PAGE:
We talk about the dangers of working in the heat frequently, but rarely discuss the cold. Since I live in the desert we see extremes of both. Surprised? The desert often sees a 40-plus degree drop as the sun sets in the winter.
The cold injures workers and is just as dangerous as the heat. Interestingly enough, workers will try to tough out both heat and cold injuries; often only notifying the employer when significant damage has already been done.
Certain factors predispose to cold stress injuries. Lower temperature and increased wind speed are well known as the “wind chill factor” (10 degrees or less and 25 mile-per-hour winds are a treacherous combination). Physical exhaustion, poor physical condition, and disease (hypertension, diabetes, low thyroid) are all risk factors. Wet or inadequate clothing will considerably shorten the time it takes to get into hypothermia trouble.
Humans are warm-blooded, and burn enough calories to stay around 98.6 F. This is your core body temperature, which allows optimal function of your heart, lungs, and brain among other things. Your body will defend your core temperature even if it means the loss of toes or fingers. As your body starts to cool due to low environmental temperature, you will start to shiver, using your muscles to generate heat. You are feeling cold at this point, but everything still works.
Drop a few more degrees, to a 95-degree core body temperature, and you will stop shivering, and the blood from your extremities will be shunted to keep the core warm. This, of course, makes the temperature of the limbs drop faster and can put fingers and toes at risk of freeze damage (frostbite). You are getting confused and uncoordinated at 95 degrees, but you still have blood pressure and circulation, so you have a good chance of surviving. Cool a bit more and the breathing becomes shallow and the pulse weak. You cannot help in your own rescue because you are too weak to stand and walk, and may be unconscious. Death is not far away.
Frostbite is freezing damage to the tissues. It usually starts at the thinnest body parts (high surface area to mass), and the most distant from the heart – the toes and fingers. There may be only exposed skin damage, or the toe or finger may literally freeze. Despite the immense fortunes optimistic people spend to keep their bodies in liquid nitrogen, freezing tissue makes cells rupture and cannot be reversed. That means dead tissue, most frequently a toe. Amputation keeps infection from spreading and killing more tissue.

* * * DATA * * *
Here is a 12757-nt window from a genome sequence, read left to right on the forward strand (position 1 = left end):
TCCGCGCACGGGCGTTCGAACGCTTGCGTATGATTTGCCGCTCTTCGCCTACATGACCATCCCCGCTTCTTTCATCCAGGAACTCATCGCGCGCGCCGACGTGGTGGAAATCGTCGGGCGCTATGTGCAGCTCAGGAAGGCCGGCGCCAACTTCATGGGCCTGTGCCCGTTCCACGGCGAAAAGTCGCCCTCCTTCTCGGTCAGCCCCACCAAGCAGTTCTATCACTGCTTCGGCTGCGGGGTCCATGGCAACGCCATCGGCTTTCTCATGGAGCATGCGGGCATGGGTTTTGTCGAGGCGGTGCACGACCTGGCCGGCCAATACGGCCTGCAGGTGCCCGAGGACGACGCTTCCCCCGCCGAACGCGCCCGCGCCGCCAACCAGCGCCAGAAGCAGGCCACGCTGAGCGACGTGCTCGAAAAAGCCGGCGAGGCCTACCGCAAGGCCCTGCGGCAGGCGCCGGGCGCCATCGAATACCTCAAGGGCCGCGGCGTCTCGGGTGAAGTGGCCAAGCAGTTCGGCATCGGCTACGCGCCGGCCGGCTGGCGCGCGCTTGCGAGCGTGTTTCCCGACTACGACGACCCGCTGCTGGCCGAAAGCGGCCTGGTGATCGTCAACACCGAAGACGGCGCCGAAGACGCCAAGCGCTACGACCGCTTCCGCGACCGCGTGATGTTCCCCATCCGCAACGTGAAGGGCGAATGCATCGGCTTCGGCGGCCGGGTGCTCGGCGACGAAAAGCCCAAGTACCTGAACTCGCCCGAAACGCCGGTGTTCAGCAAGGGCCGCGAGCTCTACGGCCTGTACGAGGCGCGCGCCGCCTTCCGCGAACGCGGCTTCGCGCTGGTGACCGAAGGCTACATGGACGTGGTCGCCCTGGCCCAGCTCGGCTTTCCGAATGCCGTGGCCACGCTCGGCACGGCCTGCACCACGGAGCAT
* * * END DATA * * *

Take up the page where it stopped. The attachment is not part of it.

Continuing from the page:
Mountaineering stories tell of a frozen, dead climber with his coat and gloves discarded nearby. That is the profound confusion that can occur with low core body temperatures.
Many people spend time in the outdoors, because of work or play: Police, construction workers and firefighters as well as skiers, snowmobilers and skaters. Hypothermia is preventable with some preparation. Think plenty of layers, and wear a hat. It takes a lot of blood to grow hair, so the scalp is a natural radiator – cover it and you loose a lot less heat. Layers on the trunk and extremities trap warm air and insulate you in the same principal as a thermos. More layers means more trapped air; a better thermos. Watch friends or colleagues for signs of hypothermia, and be willing to intervene if necessary.
Treating a person with hypothermia involves evacuating them to a warm, dry place. Remove any wet clothing and wrap them in multiple layers of blankets. Put hot packs under the arms, at the sides and at the groin. Then, wait patiently for the paramedics (whom you called first).
Be careful out there.
Donald Bucklin, MD (Dr. B) is a Regional Medical Director for U.S. HealthWorks and has been practicing clinical occupational medicine for more than 25 years. Dr. B. works in our Scottsdale, Arizona clinic.
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